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The Tufts Daily
Where you read it first | Tuesday, May 28, 2024

'Fantastic Beasts: The Crimes of Grindelwald' is a crime of a movie

A poster for 'Fantastic Beasts: The Crimes of Grindelwald' is pictured.

Among recent movie franchises, none have managed to capture the imagination and wonder of a generation quite like Harry Potter. Both the movies and the books they were inspired by are regarded as charming, wonderous and, of course, magical. As part of the spin-off movie series based on a Hogwarts textbook, “Fantastic Beasts: The Crimes of Grindelwald” had big shoes to fill to continue the legacy of such a beloved franchise. Unfortunately, the movie is an overwhelming failure, and its terrible showing diminishes the cherished reputation it attempts to rest on.

The movie picks up three months after the events of “Fantastic Beasts and Where to Find Them” (2016), with the dark wizard Grindelwald (Johnny Depp) having escaped his confinement in New York. As protagonist Newt Scamander (Eddie Redmayne) visits the Ministry of Magic, it is revealed that Credence Barebone (Ezra Miller), the powerful Obscurial from the previous film, is in fact alive and searching for his family in Europe. Grindelwald believes that Credence is the only one who can kill Grindelwald's once-lover-turned-nemesis Albus Dumbledore (Jude Law), and the Ministry is attempting to find Credence before Grindelwald does. Although Newt initially refuses to get involved, after Dumbledore approaches him and after Newt learns that his love interest Tina Goldstein (Katherine Waterston) is also in Europe searching for Credence, he sets out to reunite with Tina and find Credence before Grindelwald does.

The biggest problem with “The Crimes of Grindelwald” is that it contains incredibly convoluted and confusing plots. The movie feels as though J.K. Rowling, who wrote the screenplay, tried to cram as much as possible into two hours, and the resulting jumble is nonsensical and underdeveloped. The bare bones of the story make sense, but finding these bastions of logic amidst the rest of the film is a challenge.

As a brief overview, the film explores the complicated family history of Leta Lestrange (Zoë Kravitz) while returning to Queenie Goldstein (Alison Sudol) and Jacob Kowalski’s (Dan Fogler) forbidden wizard-Muggle romance, also simultaneously tackling Newt and Tina’s romance while explaining Grindelwald’s past at the same time that Credence searches for his family, all while Newt and the Ministry search for Grindelwald. And there are still more subplots hidden among these larger points -- the result is a messy story that all too often is forced to perform exposition dumps on the audience, rendering the plot entirely unappealing.

Harry Potter fans will probably recognize names such as Lestrange, Nagini and Dumbledore from the original films and books. The movie tries to lean into the history of the franchise with too much gusto, and its nostalgia feels forced, as if we are expected to like characters simply because of who they are or who they’re connected to. Indeed, nostalgia passes for characterization in “The Crimes of Grindelwald,” and this makes most of the characters rather uninteresting.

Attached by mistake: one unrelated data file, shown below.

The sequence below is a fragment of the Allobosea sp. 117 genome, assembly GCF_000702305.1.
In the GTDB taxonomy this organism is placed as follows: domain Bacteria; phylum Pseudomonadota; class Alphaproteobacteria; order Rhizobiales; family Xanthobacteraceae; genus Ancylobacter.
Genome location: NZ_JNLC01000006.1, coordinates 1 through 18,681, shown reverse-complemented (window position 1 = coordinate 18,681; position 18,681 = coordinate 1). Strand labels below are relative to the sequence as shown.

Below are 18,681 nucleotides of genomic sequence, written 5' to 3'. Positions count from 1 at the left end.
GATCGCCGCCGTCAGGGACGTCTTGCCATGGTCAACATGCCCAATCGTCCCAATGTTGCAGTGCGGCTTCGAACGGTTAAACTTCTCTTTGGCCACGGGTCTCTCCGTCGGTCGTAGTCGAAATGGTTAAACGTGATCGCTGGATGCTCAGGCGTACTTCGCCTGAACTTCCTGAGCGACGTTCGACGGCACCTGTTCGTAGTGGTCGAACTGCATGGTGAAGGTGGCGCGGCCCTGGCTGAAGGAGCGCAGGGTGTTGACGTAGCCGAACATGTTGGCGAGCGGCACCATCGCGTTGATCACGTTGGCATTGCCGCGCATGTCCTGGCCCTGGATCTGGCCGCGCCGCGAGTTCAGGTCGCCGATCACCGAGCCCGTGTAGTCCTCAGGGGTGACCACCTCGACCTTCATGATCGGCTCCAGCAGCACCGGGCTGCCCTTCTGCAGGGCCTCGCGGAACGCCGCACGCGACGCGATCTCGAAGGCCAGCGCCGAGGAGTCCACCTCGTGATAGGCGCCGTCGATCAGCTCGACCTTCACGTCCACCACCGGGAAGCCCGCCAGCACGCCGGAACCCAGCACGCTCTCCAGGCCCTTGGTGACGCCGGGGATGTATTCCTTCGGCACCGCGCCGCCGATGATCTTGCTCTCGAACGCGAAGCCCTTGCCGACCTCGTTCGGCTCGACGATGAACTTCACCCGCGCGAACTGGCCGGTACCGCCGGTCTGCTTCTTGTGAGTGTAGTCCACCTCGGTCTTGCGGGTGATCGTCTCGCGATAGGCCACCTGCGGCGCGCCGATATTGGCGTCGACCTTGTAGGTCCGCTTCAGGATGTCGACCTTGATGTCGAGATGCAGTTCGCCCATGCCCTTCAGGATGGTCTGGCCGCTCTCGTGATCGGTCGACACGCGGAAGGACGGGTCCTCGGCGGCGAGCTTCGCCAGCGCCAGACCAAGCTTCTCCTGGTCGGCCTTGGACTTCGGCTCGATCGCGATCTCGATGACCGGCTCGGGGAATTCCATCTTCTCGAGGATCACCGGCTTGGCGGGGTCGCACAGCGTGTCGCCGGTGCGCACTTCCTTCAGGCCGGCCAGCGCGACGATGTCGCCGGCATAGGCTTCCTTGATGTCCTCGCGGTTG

Then, there are characters who have no business existing in the film -- Nagini (Claudia Kim) and Nicolas Flamel (Brontis Jodorowsky) serve no purpose besides cramming more backstory into characters that frankly didn’t need or benefit from it, and they are underdeveloped as a result that they may as well be walking statues. Even when characters are done well -- such as with the charmingly awkward Newt -- the sheer amount of plot threads means they never have enough time to develop and lead the plot unfolding before them.

Another issue facing the movie is its lack of a coherent atmosphere. In short, it doesn’t feel like this installment belongs in the world of Harry Potter. Sure, there are witches and wizards, but the setting bounces around from New York to London to Hogwarts to London without firmly establishing any of these locations as distinct from one another. Even the magic feels different: Most of the spells are cast silently, which leaves them feeling undefined and vague. As much as the movie tries to announce that it is part of the wizarding world too, everything about it hinders this attempt at solidarity with the franchise’s past.

The core reason why “The Crimes of Grindelwald” is a failure rests within the larger scope of the “Fantastic Beasts” series.J.K. Rowling, who is the primary writer behind the movie series, has stated that there will be five movies in total. This installment, when coupled with the whole series, might work better when sandwiched between the events of the first movie and those of the later films, but at present it feels decidedly unfinished. There are too many plot holes, inconsistencies and unrevealed details for the plot to succeed, and when combined with a cast of forgettable characters, the real crime here is that the movie wasn’t approached from a different angle.

Summary "Fantastic Beasts: The Crimes of Grindelwald" features a messy plot and uninspiring characters, entirely failing to continue what made its predecessor great.
1 Star